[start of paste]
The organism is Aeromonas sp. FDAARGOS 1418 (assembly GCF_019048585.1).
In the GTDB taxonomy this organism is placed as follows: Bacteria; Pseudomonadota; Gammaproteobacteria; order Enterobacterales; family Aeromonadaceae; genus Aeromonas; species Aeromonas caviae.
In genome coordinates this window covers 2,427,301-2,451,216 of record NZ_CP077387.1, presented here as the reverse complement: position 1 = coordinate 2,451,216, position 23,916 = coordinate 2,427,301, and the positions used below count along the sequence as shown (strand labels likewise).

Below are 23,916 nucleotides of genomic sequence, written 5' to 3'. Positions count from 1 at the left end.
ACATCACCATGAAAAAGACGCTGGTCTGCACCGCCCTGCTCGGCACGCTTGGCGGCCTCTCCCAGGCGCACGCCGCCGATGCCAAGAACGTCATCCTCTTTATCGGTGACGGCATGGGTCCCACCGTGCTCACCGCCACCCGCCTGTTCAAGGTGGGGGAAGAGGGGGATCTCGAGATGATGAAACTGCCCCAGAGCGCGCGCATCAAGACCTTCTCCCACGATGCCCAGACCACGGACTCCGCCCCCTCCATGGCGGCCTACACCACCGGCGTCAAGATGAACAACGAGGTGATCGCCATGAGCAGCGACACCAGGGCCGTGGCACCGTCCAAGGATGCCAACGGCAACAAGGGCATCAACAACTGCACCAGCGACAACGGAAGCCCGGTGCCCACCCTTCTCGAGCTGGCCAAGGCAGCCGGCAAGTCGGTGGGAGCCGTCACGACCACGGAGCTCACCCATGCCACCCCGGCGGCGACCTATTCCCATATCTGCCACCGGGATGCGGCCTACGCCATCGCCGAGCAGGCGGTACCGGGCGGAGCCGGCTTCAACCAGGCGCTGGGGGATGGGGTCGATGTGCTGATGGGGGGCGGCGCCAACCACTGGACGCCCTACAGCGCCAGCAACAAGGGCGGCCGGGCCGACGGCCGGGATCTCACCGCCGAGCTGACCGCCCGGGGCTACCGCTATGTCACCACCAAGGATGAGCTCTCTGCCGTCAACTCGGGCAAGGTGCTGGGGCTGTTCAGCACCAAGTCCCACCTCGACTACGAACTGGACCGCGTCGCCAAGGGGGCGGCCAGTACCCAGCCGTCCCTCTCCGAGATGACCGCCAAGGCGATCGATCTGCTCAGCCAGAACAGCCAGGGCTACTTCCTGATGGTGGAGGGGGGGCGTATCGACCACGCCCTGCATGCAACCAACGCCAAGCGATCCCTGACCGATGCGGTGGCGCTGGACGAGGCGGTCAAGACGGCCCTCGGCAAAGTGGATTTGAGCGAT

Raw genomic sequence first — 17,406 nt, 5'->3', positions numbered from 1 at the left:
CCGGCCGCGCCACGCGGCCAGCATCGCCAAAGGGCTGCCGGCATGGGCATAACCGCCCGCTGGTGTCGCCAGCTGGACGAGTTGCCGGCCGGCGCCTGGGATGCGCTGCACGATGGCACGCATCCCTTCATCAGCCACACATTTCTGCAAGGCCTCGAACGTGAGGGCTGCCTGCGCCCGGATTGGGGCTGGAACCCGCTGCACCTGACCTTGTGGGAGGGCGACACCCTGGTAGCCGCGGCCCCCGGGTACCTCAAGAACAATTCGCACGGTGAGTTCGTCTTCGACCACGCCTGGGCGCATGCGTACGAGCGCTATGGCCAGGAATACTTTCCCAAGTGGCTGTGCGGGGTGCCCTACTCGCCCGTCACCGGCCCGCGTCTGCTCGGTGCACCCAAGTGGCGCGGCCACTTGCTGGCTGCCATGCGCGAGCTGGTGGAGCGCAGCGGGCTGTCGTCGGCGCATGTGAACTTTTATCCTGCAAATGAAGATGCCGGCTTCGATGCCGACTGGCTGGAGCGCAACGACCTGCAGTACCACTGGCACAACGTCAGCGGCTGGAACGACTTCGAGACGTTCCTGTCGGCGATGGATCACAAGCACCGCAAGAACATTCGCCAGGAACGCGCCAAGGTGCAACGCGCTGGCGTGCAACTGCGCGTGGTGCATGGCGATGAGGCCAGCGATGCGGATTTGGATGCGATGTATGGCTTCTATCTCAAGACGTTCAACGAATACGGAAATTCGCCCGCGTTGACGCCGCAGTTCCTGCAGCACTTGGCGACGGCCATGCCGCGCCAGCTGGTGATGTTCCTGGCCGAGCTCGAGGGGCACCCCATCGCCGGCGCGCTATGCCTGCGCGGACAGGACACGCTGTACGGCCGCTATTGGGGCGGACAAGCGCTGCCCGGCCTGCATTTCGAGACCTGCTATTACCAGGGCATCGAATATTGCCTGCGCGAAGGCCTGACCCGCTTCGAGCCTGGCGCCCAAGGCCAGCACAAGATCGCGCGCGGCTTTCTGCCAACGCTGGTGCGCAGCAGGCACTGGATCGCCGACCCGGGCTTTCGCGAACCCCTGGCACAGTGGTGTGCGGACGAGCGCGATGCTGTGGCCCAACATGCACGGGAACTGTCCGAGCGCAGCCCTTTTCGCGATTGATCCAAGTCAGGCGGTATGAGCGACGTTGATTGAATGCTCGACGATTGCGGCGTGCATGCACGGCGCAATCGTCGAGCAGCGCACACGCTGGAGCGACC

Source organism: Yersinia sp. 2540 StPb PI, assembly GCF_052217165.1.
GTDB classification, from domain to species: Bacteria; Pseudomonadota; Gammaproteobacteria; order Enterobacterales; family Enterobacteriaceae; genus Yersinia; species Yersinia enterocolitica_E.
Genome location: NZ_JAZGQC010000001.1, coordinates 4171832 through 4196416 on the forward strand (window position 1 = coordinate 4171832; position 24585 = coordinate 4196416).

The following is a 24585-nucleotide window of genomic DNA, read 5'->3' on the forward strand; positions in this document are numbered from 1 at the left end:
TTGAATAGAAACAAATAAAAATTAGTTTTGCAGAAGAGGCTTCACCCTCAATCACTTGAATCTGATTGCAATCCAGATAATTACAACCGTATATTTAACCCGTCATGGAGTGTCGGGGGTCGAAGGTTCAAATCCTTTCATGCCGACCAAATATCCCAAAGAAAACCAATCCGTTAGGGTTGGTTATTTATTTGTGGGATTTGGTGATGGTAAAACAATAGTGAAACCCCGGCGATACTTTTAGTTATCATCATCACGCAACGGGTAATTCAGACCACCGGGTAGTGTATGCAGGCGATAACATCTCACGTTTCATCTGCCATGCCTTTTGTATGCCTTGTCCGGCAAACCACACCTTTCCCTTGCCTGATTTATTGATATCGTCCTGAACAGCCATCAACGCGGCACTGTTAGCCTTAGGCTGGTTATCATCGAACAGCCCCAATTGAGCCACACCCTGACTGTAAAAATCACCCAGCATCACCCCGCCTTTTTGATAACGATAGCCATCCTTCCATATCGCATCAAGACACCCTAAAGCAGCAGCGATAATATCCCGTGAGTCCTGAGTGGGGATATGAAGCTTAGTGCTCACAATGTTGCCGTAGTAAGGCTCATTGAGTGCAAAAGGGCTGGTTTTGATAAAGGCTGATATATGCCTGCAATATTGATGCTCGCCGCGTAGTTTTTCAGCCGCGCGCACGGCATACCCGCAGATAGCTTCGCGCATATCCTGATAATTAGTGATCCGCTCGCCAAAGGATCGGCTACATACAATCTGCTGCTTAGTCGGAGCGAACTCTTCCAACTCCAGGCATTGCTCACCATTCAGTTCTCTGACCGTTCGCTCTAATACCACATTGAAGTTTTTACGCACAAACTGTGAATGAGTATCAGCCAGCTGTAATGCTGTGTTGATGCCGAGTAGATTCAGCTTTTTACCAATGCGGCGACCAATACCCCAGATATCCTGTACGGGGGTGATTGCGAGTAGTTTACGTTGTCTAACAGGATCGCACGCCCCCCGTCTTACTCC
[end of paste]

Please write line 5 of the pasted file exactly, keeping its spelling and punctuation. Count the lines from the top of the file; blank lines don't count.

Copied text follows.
ACATCACCATGAAAAAGACGCTGGTCTGCACCGCCCTGCTCGGCACGCTTGGCGGCCTCTCCCAGGCGCACGCCGCCGATGCCAAGAACGTCATCCTCTTTATCGGTGACGGCATGGGTCCCACCGTGCTCACCGCCACCCGCCTGTTCAAGGTGGGGGAAGAGGGGGATCTCGAGATGATGAAACTGCCCCAGAGCGCGCGCATCAAGACCTTCTCCCACGATGCCCAGACCACGGACTCCGCCCCCTCCATGGCGGCCTACACCACCGGCGTCAAGATGAACAACGAGGTGATCGCCATGAGCAGCGACACCAGGGCCGTGGCACCGTCCAAGGATGCCAACGGCAACAAGGGCATCAACAACTGCACCAGCGACAACGGAAGCCCGGTGCCCACCCTTCTCGAGCTGGCCAAGGCAGCCGGCAAGTCGGTGGGAGCCGTCACGACCACGGAGCTCACCCATGCCACCCCGGCGGCGACCTATTCCCATATCTGCCACCGGGATGCGGCCTACGCCATCGCCGAGCAGGCGGTACCGGGCGGAGCCGGCTTCAACCAGGCGCTGGGGGATGGGGTCGATGTGCTGATGGGGGGCGGCGCCAACCACTGGACGCCCTACAGCGCCAGCAACAAGGGCGGCCGGGCCGACGGCCGGGATCTCACCGCCGAGCTGACCGCCCGGGGCTACCGCTATGTCACCACCAAGGATGAGCTCTCTGCCGTCAACTCGGGCAAGGTGCTGGGGCTGTTCAGCACCAAGTCCCACCTCGACTACGAACTGGACCGCGTCGCCAAGGGGGCGGCCAGTACCCAGCCGTCCCTCTCCGAGATGACCGCCAAGGCGATCGATCTGCTCAGCCAGAACAGCCAGGGCTACTTCCTGATGGTGGAGGGGGGGCGTATCGACCACGCCCTGCATGCAACCAACGCCAAGCGATCCCTGACCGATGCGGTGGCGCTGGACGAGGCGGTCAAGACGGCCCTCGGCAAAGTGGATTTGAGCGAT